That Japan is treated this way and not Germany tells me that you are being charitable when you call it laziness. I think it’s prejudice. In Germany, there have been the following scandals:

     
    On top of that, German trains are chronically late.
    In spite of all this, Germany’s reputation in manufacturing and business is undented. Tell me there isn’t a double standard.

  3. When companies ‘copy’ the activities of another organisation in hope of emulating their success, it is important they understand all the elements of their activities — Methodologies, Technologies and Peopleology.
    There are three V’s needed to focus and guide the activities and create and sustain the culture of any organisation.
    1) VISION, What is your purpose. What do you want to achieve or create?
    2) VALUES, business, numerical, attitudinal, behavioural and moral to guide, support and focus your vision.
    3) VECTORS, the direction of your activities to make your Vision and Values a reality.
    The key to success is to ensure the 3V’s are deployed and shared by all your people and everyone knows their team’s and their personal roles and goals to achieve them.
    The main reason so many companies fail to achieve the success of the company they wish to emulate, is they only copy the visible V’s and ignore the critical invisible ones. They also only use the Methodology and Technology and miss the importance of Peopleology. Comparing TPS and Lean illustrates this difference.
    When organisation have moral behavioural problems it is important that they identify the specific negative Values and Vectors that caused the situation, and make it clear that they are unacceptable. VW and Toshiba are recent examples of the effect of negative Values and Vectors. It would be interesting to do a negative Values and Vectors analysis on the banking industry.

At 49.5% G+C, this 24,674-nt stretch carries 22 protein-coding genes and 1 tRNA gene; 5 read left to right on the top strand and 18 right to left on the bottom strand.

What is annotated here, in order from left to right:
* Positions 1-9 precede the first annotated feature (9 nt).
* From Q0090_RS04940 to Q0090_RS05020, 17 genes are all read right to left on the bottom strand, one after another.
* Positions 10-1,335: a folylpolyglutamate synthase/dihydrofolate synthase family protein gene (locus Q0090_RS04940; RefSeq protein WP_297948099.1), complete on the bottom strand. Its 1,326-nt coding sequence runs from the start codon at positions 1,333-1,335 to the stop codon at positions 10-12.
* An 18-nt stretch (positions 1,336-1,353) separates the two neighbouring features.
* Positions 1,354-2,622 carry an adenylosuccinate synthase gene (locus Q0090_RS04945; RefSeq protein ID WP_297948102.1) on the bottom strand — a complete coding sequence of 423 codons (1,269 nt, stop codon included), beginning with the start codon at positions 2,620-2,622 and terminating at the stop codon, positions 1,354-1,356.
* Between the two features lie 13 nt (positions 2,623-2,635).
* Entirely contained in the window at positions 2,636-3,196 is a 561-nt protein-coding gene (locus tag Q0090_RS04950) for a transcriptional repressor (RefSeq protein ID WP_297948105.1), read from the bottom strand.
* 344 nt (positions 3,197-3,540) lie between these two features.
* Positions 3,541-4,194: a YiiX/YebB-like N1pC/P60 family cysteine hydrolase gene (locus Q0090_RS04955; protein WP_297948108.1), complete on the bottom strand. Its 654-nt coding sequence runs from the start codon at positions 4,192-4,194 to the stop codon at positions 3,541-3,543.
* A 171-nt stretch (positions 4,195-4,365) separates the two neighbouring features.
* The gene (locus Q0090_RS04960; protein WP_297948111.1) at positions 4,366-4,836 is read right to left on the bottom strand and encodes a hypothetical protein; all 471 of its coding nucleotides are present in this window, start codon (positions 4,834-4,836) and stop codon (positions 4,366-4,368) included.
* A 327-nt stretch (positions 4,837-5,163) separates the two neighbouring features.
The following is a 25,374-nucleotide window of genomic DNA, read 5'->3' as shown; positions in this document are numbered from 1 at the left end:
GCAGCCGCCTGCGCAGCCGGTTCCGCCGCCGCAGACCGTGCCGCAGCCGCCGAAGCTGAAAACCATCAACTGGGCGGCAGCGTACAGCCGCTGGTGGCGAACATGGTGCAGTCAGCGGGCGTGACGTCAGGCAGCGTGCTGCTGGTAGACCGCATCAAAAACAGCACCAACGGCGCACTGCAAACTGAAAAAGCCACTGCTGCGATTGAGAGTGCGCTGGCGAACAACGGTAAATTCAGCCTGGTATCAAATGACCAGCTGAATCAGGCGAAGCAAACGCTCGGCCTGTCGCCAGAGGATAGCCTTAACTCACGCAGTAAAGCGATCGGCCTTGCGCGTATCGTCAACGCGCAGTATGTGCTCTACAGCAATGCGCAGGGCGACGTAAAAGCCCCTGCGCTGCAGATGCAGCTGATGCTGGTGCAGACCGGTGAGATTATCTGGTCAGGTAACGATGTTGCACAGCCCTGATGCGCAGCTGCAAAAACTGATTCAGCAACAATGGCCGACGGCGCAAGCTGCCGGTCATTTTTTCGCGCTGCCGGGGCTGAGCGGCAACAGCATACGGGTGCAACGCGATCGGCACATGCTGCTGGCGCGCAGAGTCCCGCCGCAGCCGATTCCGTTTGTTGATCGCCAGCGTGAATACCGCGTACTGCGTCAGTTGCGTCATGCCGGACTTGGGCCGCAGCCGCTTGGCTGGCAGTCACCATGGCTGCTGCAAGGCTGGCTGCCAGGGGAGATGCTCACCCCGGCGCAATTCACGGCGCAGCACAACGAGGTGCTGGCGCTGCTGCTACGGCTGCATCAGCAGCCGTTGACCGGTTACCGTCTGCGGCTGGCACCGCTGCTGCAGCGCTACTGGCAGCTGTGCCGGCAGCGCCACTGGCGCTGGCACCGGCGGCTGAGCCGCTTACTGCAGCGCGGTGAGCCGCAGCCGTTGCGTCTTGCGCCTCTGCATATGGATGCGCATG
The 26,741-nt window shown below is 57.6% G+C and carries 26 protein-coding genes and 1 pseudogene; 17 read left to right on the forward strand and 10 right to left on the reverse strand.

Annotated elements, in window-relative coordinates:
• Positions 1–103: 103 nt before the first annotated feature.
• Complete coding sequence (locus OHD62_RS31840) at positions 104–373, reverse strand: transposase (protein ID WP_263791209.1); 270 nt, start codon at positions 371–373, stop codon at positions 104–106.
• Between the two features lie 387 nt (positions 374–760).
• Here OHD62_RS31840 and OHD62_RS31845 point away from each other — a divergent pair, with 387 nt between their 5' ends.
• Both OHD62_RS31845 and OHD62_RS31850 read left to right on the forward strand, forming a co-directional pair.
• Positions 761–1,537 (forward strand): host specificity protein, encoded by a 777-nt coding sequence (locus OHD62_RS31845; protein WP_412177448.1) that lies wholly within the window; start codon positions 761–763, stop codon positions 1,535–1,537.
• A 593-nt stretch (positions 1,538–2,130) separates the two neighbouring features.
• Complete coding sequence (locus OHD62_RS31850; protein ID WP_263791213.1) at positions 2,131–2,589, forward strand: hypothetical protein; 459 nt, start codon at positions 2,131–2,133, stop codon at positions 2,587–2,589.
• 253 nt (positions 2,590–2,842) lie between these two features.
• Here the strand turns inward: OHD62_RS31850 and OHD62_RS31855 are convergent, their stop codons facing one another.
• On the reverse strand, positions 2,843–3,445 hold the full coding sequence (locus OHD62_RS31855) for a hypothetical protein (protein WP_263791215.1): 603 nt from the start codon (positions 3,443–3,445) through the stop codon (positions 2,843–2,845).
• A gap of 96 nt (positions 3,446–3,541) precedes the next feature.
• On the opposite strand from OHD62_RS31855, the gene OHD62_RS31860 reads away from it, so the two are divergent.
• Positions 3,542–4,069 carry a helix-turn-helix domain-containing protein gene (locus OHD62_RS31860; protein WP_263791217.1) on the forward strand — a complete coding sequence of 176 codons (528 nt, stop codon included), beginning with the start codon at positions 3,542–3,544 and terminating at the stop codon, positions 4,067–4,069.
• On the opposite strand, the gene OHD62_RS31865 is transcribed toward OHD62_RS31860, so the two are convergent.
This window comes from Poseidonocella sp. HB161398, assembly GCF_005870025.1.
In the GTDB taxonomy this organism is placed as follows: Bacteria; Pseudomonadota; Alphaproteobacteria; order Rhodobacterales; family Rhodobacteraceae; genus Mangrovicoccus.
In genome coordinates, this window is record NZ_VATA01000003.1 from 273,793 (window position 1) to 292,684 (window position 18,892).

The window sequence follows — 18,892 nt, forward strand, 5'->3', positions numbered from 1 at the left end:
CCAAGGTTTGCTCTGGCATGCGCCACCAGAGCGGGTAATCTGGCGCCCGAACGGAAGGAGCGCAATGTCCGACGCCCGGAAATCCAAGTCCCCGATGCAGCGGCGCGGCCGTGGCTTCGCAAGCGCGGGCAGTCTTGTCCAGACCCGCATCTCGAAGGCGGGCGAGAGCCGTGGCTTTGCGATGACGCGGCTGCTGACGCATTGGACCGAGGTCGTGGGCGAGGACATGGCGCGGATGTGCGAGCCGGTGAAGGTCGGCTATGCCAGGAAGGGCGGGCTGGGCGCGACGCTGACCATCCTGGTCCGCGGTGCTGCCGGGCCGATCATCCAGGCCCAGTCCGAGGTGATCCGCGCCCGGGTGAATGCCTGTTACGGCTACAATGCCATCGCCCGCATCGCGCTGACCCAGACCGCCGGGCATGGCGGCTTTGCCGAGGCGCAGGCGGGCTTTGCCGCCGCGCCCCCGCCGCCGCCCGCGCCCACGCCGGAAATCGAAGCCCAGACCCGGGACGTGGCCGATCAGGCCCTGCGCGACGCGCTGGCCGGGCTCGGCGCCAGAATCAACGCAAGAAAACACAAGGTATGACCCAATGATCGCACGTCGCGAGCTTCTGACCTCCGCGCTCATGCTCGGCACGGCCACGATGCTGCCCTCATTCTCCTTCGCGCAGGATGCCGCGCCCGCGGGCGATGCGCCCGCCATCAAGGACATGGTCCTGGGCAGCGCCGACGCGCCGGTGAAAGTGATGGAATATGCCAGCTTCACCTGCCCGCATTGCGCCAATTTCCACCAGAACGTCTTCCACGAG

I think the words of Pavlov and Ohno describes this process.
    “Don’t just be collectors of facts. Try to penetrate to the secrets of their occurrence, persistently search for all the laws that govern them.” Ivan Pavlov. –
    “Understanding is my favourite word. I believe it has a specific meaning – to approach an object/subject positively and comprehend its nature.” Taiichi Ohno.

    • Sid, well said. I think it was contained in what you said, but I would like to pull out one common flaw I find as people “copy”. They normally just add those techniques to their existing system…a dynamic I call “bolting on”. The irony is that I find that 90% of the improvements that need to be made in most manufacturing systems fall under the category of “fixing some part of the existing management system”. The new whistles and bells are just bolted on, rather than appropriately integrated.

  4. Michel,

    You argued this point more eloquently than I could have. I worked in two Japanese companies (non-manufacturing) in Japan in the 1980s, and they didn’t have any of the characteristics the authors attribute to Japanese companies — as you say, companies have systems, not countries.

    Moreover, I’m flabbergasted that the authors take Japanese executives to task for delegating authority and “shirking responsibility” for operational decisions when, for example, the Wells Fargo scandal epitomizes this approach in the US.